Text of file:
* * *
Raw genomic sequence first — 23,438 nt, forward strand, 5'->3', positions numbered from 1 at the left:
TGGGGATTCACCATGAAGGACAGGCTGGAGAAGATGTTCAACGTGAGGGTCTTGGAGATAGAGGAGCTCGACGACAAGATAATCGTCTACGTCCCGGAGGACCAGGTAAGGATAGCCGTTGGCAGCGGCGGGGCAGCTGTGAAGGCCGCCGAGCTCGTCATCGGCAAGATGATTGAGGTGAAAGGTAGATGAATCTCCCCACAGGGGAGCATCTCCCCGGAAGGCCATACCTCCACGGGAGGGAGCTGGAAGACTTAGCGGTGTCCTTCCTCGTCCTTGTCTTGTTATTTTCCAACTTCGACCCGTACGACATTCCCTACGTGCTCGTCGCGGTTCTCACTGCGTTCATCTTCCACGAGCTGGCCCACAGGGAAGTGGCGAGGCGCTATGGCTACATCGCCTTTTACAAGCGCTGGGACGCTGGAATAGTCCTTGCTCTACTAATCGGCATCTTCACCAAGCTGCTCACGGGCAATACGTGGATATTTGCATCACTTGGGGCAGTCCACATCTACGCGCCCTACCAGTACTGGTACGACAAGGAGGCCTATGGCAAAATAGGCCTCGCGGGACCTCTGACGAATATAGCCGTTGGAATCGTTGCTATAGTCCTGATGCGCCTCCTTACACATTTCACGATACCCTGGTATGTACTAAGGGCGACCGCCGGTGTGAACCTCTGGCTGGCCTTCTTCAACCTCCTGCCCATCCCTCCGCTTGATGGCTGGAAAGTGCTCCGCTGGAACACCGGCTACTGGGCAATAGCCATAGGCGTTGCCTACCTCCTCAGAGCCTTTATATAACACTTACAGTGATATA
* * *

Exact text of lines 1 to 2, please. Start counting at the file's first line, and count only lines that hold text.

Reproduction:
Raw genomic sequence first — 23,438 nt, forward strand, 5'->3', positions numbered from 1 at the left:
TGGGGATTCACCATGAAGGACAGGCTGGAGAAGATGTTCAACGTGAGGGTCTTGGAGATAGAGGAGCTCGACGACAAGATAATCGTCTACGTCCCGGAGGACCAGGTAAGGATAGCCGTTGGCAGCGGCGGGGCAGCTGTGAAGGCCGCCGAGCTCGTCATCGGCAAGATGATTGAGGTGAAAGGTAGATGAATCTCCCCACAGGGGAGCATCTCCCCGGAAGGCCATACCTCCACGGGAGGGAGCTGGAAGACTTAGCGGTGTCCTTCCTCGTCCTTGTCTTGTTATTTTCCAACTTCGACCCGTACGACATTCCCTACGTGCTCGTCGCGGTTCTCACTGCGTTCATCTTCCACGAGCTGGCCCACAGGGAAGTGGCGAGGCGCTATGGCTACATCGCCTTTTACAAGCGCTGGGACGCTGGAATAGTCCTTGCTCTACTAATCGGCATCTTCACCAAGCTGCTCACGGGCAATACGTGGATATTTGCATCACTTGGGGCAGTCCACATCTACGCGCCCTACCAGTACTGGTACGACAAGGAGGCCTATGGCAAAATAGGCCTCGCGGGACCTCTGACGAATATAGCCGTTGGAATCGTTGCTATAGTCCTGATGCGCCTCCTTACACATTTCACGATACCCTGGTATGTACTAAGGGCGACCGCCGGTGTGAACCTCTGGCTGGCCTTCTTCAACCTCCTGCCCATCCCTCCGCTTGATGGCTGGAAAGTGCTCCGCTGGAACACCGGCTACTGGGCAATAGCCATAGGCGTTGCCTACCTCCTCAGAGCCTTTATATAACACTTACAGTGATATA